Facts, and 93-octane ethanol, win over riders at Sturgis
Robert White of the Renewable Fuels Association is in his seventh year of promoting ethanol in what can be a hostile environment: the legendary Sturgis Motorcycle Rally in South Dakota.
But as he wins over more converts — even the burly Harley-Davidson riders — his job gets easier.
“I did have one guy yell at me yesterday morning as I was driving around,” said White (pictured above), a longtime Harley rider himself. The gentleman hurled a few expletives his way. “He said ‘That stuff is terrible, it doesn’t work.’ I said, ‘Well that’s not what Harley says.’ He said, ‘Well they don’t know what they’re talking about.’ I said ‘Yeah, the people that just build your bike, what would they know?’ ”
White, a VP for the Washington, D.C.-based RFA, has met a lot of skeptics during the 75th annual rally, which runs through Sunday. In partnership with the famous Buffalo Chip campground (site of so many cool concerts this week, including John Fogerty on Wednesday night), RFA has been giving away free motorcycle tankfuls of a special blend of E10. But instead of merely 87, 89 or 91 octane like you get at the gas station, this E10 is 93 octane, made by infusing ethanol into existing pure gasoline.
“That’s higher than anything sold in town, and the bikers love that extra octane, so they take it,” White said.
Convincing bikers that ethanol won’t harm their engines is an point of emphasis for RFA, because there are 22 million motorcycles in the United States, and groups that represent some of them have complained loudly about the fuel. Even though ethanol blends above E10 aren’t legally approved for motorcycles anyway, the American Motorcycle Association has railed against the increasing adoption of E15 for vehicles. Much of the group’s argument consists of fear that bikers will accidentally put E15 or higher concentrations into their tanks; the jury is still out on what effects, if any, higher ethanol blends can have on fuel lines and engine components in older cars, trucks and SUVs that aren’t flex-fuel vehicles.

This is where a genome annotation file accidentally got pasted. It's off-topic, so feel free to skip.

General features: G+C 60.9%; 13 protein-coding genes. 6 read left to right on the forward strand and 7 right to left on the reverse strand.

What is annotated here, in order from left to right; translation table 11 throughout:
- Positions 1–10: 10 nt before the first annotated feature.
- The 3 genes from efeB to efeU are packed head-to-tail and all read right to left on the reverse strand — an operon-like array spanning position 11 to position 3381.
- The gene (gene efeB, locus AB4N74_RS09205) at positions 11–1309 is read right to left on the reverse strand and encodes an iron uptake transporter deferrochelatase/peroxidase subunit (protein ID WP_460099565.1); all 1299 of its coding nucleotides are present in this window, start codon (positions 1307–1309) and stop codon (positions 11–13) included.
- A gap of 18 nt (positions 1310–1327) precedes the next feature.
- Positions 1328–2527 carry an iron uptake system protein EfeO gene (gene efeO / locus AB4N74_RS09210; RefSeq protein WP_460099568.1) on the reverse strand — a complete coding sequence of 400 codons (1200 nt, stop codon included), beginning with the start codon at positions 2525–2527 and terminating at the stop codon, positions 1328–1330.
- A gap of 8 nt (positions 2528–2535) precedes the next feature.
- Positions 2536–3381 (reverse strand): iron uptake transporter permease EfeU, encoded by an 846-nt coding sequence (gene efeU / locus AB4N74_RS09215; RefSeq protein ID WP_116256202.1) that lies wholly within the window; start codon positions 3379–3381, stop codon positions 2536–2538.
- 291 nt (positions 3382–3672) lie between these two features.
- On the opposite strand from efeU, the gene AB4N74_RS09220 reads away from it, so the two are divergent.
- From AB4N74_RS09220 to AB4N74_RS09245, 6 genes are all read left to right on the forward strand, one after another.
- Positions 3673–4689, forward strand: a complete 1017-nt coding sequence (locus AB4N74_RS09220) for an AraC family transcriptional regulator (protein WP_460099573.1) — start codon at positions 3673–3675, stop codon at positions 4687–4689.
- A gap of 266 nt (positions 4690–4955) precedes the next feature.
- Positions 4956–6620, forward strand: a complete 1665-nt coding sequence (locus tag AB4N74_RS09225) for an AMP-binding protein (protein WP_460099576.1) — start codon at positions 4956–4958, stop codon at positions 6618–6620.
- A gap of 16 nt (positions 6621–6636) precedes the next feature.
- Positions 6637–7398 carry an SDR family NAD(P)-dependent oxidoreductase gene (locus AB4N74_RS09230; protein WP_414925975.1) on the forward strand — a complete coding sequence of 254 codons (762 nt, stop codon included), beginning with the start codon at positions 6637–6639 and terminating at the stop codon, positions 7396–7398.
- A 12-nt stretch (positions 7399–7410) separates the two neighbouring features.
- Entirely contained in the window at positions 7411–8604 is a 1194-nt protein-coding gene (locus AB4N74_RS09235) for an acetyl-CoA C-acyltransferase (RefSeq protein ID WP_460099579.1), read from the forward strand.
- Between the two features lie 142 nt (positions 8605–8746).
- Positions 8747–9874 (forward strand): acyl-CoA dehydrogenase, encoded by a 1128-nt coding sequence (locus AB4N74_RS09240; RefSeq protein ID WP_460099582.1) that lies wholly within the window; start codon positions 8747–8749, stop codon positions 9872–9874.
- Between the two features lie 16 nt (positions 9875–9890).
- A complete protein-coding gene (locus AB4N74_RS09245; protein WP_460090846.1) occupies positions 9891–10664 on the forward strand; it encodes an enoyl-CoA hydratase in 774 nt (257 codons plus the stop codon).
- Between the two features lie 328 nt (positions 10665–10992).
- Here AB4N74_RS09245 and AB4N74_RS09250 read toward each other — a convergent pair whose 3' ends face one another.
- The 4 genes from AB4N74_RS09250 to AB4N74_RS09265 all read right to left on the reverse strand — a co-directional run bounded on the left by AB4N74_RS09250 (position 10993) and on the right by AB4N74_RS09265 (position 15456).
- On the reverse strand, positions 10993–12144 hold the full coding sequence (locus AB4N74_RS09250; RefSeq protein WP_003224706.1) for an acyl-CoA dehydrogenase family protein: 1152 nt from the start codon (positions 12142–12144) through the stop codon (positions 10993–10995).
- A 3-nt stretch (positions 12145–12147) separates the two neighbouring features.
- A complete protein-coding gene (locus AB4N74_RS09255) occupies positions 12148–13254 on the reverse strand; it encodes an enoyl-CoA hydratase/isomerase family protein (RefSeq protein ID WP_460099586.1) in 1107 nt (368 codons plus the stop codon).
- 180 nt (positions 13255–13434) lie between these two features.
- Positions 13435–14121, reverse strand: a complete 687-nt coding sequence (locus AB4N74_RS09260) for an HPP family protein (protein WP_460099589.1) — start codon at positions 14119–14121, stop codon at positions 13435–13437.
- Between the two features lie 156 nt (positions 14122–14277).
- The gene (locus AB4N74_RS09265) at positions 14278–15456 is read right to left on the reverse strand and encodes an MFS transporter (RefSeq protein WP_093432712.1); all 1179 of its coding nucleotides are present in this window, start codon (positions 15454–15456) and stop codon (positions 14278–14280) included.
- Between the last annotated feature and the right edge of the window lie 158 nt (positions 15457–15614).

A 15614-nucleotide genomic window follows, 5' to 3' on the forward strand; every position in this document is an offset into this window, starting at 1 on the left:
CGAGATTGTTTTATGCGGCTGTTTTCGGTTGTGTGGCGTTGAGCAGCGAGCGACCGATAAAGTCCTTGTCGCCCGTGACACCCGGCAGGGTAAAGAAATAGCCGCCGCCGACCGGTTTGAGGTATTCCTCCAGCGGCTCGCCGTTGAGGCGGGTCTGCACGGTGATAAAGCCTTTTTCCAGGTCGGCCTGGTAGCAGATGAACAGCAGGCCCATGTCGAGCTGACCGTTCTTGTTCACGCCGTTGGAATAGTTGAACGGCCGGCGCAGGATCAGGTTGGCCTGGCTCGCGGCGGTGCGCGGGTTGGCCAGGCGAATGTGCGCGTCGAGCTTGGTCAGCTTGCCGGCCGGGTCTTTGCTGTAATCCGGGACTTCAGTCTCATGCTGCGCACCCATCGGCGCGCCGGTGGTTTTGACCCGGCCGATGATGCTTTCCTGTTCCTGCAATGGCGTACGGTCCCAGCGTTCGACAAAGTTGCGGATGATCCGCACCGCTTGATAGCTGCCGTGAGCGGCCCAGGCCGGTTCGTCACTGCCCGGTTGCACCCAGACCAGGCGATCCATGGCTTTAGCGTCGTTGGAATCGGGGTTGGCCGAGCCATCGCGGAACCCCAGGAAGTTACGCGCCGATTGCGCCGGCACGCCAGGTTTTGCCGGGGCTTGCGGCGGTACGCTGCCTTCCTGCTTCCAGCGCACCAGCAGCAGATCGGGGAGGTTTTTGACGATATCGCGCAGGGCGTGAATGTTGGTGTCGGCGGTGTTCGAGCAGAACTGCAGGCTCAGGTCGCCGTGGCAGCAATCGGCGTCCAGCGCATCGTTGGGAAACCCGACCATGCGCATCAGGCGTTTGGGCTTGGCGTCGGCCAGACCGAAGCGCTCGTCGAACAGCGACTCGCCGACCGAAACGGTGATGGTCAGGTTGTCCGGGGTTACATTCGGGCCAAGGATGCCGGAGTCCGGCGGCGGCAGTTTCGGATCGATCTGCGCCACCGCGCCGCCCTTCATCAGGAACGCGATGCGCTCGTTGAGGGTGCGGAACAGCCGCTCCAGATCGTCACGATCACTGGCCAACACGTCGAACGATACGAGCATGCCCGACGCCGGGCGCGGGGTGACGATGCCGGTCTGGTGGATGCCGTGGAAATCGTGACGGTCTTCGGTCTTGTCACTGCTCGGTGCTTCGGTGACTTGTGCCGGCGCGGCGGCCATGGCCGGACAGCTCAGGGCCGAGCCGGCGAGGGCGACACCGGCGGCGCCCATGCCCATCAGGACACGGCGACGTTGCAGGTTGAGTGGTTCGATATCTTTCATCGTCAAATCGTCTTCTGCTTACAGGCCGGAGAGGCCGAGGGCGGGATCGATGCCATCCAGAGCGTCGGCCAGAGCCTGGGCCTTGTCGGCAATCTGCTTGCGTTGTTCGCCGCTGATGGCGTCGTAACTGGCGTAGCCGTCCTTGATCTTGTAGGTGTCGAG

White thinks something else is at work with AMA’s obsession.
“I think it’s just simply a membership campaign,” he said. “You can only sell so many memberships trying to protest helmet laws. That’s run its course in most locations. So you have another reason to maybe sign on a few members. There are 22 million motorcycles in the United States, and AMA has a whopping 250,000 members. So they may claim to be the biggest, the baddest and the voice of the motorcycle industry, but it’s almost laughable.”
For this year’s free E10 giveaway (which continues through Thursday, from 1 p.m. to 4 p.m. Mountain time), White got the idea to put up actual language from motorcycle warranties on poster boards and display them. The Harley excerpt reads: “Fuels with an ethanol content of up to 10 percent may be used in your motorcycle without affecting vehicle performance.”
“A guy walks up and says, ‘I’ve heard I shouldn’t use this. How can you convince me to do something different than what I was told to do? I just turned him around and I pointed him, he had a Harley-Davidson, and he read the Harley statement. I said, ‘That’s the only people you should be listening to. They’re the ones that built it, they’re the ones that designed it, and they’re the ones that honor your warranty. No one else should have any part in that.”
Rob “Woody” Woodruff, owner of the Buffalo Chip, is convinced. Watch this video with him telling White his 11-year-old Harley has never had anything but ethanol.
White said bikers he’s talked to are concerned mostly with how a fuel will affect their engines. But they’re open to hearing about the other benefits of higher ethanol blends, like the fact that it’s American-made and will reduce the amount of oil the U.S. has to import.
“It all starts and stops with the ‘Is it OK for my bike?’ If you get past that, they really don’t have any problems, and the extra benefits are just bonus for them. … a lot of the bikers are also veterans, or they have some connection or really love the troops. Well, here’s a fuel we don’t have to fight for, we don’t have to protect supply lines. That resonates pretty good too.”
(Photos from RFA/ZimmComm New Media)